Winklevoss twins, Genesis target of SEC crypto crackdown

By AP News

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The Securities and Exchange Commission went after two prominent companies in the crypto community on Thursday

Crypto Lending-Fines

NEW YORK (AP) — The Securities and Exchange Commission went after two prominent companies in the crypto community, alleging that Genesis Global Capital and the crypto exchange Gemini were selling unregistered securities through a popular program that was supposed to give high interest payments on crypto deposits.

The SEC's lawsuit on Thursday against Gemini, which is run by Tyler and Cameron Winklevoss who are sometimes better known for being the disputed creators of Facebook, and Genesis is part of a broader cryptocurrency crackdown by multiple U.S. government agencies after crypto prices fell sharply last year, exposing mostly retail investors to billions of dollars in losses.

Tyler Winklevoss called the suit a “parking ticket” and vowed to defend the company.

The lawsuit involves a program known as Gemini Earn, which allowed individuals to deposit their cryptocurrencies in turn for a high interest rate, as much as 4.29%. Gemini and Genesis would then lend out those cryptocurrencies to other investors.

But the collapse of crypto prices last year has put many of the crypto lenders out of business, into bankruptcy, or caused them to dramatically pull back on their business. Voyager Digital, Celsius and FTX — whose founder was criminally charged last month — were all platforms that did various forms of deposit-and-lending operations.

The SEC alleges that Gemini Earn was effectively an offer and sale of securities and the program should have been registered with U.S. authorities. Further, as crypto prices collapsed, Genesis had to freeze withdrawals from its Gemini Earn program and customers are now out around $900 million, according to the SEC.

The SEC under Chairman Gary Gensler has argued for some time that they have the legal authority to regulate crypto, and they have largely used their lawsuit and enforcement powers to do so.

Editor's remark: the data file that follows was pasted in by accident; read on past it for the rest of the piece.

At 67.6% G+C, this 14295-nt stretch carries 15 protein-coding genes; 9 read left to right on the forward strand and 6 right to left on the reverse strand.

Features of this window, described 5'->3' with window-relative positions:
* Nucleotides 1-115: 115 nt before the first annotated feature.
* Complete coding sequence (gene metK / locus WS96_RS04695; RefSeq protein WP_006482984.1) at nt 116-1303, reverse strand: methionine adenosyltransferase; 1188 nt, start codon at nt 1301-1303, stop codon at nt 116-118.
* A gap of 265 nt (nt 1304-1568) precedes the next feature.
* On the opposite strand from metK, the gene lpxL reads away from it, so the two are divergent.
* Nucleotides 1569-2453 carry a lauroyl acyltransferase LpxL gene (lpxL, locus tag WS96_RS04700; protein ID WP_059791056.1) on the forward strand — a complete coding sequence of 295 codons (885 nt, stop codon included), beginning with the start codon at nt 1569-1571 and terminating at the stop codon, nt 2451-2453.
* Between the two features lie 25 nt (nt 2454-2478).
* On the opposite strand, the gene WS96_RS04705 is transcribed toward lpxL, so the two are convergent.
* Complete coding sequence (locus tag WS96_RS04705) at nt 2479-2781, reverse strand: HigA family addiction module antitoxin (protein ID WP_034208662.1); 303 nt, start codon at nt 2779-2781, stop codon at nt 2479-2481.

“Today’s charges build on previous actions to make clear to the marketplace and the investing public that crypto lending platforms and other intermediaries need to comply with our time-tested securities laws," Gensler said in a statement.

The cryptocurrency industry, its lobbyists and friends in Congress have pushed back hard on the SEC, and have largely been pushing for the smaller Commodity Futures Trading Commission to oversee crypto.

Tyler Winklevoss said on Twitter that the Gemini Earn program was regulated by the New York Department of Financial Services and they had been in conversations with the SEC about Earn for more than a year-and-a-half. He said the SEC did not have issues with the Earn program until withdrawals were paused in November during the aftermath of the FTX bankruptcy.

“We look forward to defending ourselves against this manufactured parking ticket,” Winklevoss said. “And we will make sure this doesn’t distract us from the important recovery work we are doing.”

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Author: AP News

This article does not provide any financial advice and is not a recommendation to deal in any securities or product. Investments may fall in value and an investor may lose some or all of their investment. Past performance is not an indicator of future performance.

Originally published by Associated Press Valuethemarkets.com, Digitonic Ltd (and our owners, directors, officers, managers, employees, affiliates, agents and assigns) are not responsible for the content or accuracy of this article. The information included in this article is based solely on information provided by the company or companies mentioned above.

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